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‘Let [husbands] know they are wanted. Stroke their egos’

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By Anita Debro
Special to the Birmingham Times

“You Had Me at Hello’’ highlights married couples and the love that binds them. If you would like to be considered for a future “Hello’’ column, or know someone who would, please send nominations to Erica Wright at ewright@birminghamtimes.com. Include the couple’s name, contact number(s) and what makes their love story unique.

Photos by Stephonia Taylor McLinn

BAYON AND DERRICK MCKENZIE

Live: Chalkville

Married: July 1, 1989

Met: Derrick and Bayon were both freshmen at Alabama Agriculture & Mechanical University in 1986 when they enrolled in the same math class. When Derrick, a Birmingham native, saw Bayon he was instantly smitten but he said he played it cool.  When Bayon, a Fairfield native, saw Derrick she said she knew one thing: “He was going to be my boyfriend.” They didn’t talk much that first day, but the next day Bayon and her friend waited for Derrick “On the Block” (an area on campus) at the university. When he saw her Derrick again tried to play it cool. “I was trying to play hard to get,” he said. But Bayon was being direct. “I told him I was waiting on him,” she said. “And that was that.” Derrick asked Bayon out on a date.

First date: Two days after that meeting on the block Derrick and Bayon went to the restaurant The Greasy Spoon, an eatery on campus. “It was September 17, 1986,” Bayon said. “I will never forget that night. I had my first kiss that night.” Derrick said the date was perfect. “She knocked me off of my feet,” he said. “The way she smiled, the way she held my hand.” After that first night together, Bayon and Derrick agreed that they were officially boyfriend and girlfriend.

Off to the military: Derrick’s plans for the future included Bayon and the military.  In 1987, he left school for basic training for one year at Fort Leonard Wood in Missouri. Bayon remained in school at A&M. For one year, the couple relied on letters, long distance phone calls and short visits until Derrick finished his training and returned.

The proposal: The day Derrick returned from basic training to the Huntsville Airport and saw Bayon, he dropped down on one knee, presented the ring and asked her to marry him. “I knew we would get married,” Derrick said. “I had already bought the ring and she had already asked me to get married.” Still Bayon said she was shocked. “I had no idea he was going to propose that way as soon as he got off the plane,” she said.

The wedding: The couple married at Bayon’s home church in Fairfield, Greater Lily Star Baptist Church.  There was a large wedding with eight groomsmen and bridesmaid and the ceremony was standing-room-only.  What stood out for both? “We both had chicken pox,” Derrick said. “You can still see the spots on us if you look closely at the photos.  She looked beautiful though.” About a week before the wedding they woke up to itchy bodies with chicken pox, Bayon said. About a week before that, she had been involved in a serious car accident. She was not injured, but it rattled her.  So on the day of the wedding, she said she was stressed but happy. “The Lord said it was alright,” she recalled.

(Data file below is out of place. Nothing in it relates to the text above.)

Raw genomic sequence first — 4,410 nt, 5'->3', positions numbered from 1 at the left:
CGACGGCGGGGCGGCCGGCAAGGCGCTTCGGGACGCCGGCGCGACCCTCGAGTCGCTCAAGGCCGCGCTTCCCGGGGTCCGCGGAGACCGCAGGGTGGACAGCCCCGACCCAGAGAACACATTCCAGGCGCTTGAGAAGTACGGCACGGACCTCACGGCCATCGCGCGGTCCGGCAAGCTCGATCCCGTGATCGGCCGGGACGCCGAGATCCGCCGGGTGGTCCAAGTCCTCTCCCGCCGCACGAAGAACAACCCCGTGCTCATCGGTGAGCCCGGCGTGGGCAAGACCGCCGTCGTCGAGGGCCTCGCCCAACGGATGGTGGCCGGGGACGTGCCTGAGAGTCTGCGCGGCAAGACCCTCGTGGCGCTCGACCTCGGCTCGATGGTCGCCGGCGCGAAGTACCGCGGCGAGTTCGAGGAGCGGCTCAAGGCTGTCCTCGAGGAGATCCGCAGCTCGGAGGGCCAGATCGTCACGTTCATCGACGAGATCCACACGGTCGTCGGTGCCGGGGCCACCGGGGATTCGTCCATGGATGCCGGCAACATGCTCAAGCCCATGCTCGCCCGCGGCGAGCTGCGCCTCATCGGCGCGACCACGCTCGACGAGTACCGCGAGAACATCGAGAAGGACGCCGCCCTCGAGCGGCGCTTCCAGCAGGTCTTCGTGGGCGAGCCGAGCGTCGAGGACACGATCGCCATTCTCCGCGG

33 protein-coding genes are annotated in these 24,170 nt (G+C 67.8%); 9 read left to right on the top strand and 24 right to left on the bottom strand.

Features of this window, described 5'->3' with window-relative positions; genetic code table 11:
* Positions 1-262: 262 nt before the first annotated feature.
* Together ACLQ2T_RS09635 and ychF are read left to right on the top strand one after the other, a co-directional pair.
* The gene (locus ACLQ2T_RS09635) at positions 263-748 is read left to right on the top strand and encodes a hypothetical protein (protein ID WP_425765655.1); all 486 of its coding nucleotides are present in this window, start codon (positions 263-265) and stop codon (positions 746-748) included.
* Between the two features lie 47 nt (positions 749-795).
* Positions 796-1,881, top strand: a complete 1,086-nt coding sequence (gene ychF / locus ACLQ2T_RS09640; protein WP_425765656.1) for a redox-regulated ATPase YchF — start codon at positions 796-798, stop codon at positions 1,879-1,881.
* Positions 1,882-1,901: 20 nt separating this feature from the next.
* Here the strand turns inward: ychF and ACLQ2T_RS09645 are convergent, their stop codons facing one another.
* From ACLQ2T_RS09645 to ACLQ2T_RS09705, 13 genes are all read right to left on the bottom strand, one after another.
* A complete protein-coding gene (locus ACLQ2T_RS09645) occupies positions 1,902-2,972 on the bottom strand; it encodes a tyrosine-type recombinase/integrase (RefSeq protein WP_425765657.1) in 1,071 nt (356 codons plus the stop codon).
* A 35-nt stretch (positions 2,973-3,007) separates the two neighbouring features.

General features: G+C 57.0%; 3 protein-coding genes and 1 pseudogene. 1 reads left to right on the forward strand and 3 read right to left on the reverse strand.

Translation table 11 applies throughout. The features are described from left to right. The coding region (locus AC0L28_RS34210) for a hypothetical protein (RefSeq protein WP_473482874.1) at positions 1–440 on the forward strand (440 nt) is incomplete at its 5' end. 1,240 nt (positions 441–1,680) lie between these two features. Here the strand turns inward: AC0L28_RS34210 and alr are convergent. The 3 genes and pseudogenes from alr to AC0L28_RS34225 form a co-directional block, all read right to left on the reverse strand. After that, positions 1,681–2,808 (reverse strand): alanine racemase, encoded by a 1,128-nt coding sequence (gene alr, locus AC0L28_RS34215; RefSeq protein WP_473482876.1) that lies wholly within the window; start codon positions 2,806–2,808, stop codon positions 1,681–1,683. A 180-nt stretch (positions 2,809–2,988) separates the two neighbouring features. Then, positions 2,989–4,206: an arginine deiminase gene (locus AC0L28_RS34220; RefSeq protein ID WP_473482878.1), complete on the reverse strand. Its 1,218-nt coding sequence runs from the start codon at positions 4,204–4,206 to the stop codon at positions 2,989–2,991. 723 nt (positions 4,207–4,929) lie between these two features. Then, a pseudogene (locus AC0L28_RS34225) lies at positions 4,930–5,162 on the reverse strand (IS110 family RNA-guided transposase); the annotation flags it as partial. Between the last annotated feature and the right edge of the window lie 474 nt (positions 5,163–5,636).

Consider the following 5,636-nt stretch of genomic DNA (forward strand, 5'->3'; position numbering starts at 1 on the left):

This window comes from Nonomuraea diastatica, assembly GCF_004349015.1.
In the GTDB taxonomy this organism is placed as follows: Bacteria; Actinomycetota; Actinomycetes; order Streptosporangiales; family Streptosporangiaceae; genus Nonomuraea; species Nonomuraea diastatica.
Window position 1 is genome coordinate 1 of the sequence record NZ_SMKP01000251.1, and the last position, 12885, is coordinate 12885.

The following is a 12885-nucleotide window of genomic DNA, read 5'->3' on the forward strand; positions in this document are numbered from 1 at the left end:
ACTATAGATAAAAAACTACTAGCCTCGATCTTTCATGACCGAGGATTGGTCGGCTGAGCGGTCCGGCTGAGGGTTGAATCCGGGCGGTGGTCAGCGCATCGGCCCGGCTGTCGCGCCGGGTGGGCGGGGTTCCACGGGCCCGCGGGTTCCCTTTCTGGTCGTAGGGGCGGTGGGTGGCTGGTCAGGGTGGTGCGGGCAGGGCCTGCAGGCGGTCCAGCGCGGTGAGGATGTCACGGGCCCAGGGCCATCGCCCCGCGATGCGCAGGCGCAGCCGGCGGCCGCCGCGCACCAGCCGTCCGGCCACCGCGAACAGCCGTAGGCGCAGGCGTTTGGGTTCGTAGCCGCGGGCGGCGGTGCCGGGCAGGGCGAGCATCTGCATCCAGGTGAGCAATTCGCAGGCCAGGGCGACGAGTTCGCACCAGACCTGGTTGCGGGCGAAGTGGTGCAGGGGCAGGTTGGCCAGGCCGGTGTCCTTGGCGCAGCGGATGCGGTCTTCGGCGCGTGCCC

The military life: Shortly after they married, the couple began their journey as a military family, moving every few years from New York to Georgia.  During that time, Derrick was deployed oversees several times, serving in Somalia, Haiti and Panama while Bayon and their two children remained in the states. Bayon and the children eventually returned to Fairfield while Derrick served overseas. During his 22 years of military service, Derrick said he spent almost half of those years oversees or working long distance away from his family.

Words of Wisdom: During those times apart, communication was key, both said.  But it still took them some time to figure that out. “It took us maybe 10 years to get that right,” Derrick said. Bayon agreed. “He was always gone, so it took us a while to learn. We basically grew up together,” she said. Now, the couple, who are both ordained ministers, said they counsel young couples on the importance of being open and honest with one another. “Couples should never be afraid to say they are sorry,” Bayon said.

Derrick said he advises men to “love, protect and provide for” their wives. “Do those things with love,” he said.  But his message for wives is simple: Let their husbands know how cared for and invaluable he is. After 16 years of marriage and catering to his wife’s needs, Derrick asked her one day to “Name one thing that makes me tick.”  He said he wanted to let his wife know that he needed to feel special too. “Let [husbands] know they are wanted. Stroke their egos sometimes.” 

Happily ever after: Derrick is a retired Army veteran.  Bayon teaches at Huffman Middle School.  Both are ministers at Greater Lily Star Baptist Church, where they were married.  The couple have two adult children — a 28-year-old daughter and 25-year-old son. Derrick and Bayon enjoy going to the movies, walking in the park and fishing. Derrick is also an avid bowler.  The couple is set for a cruise this month to celebrate their 30th wedding anniversary.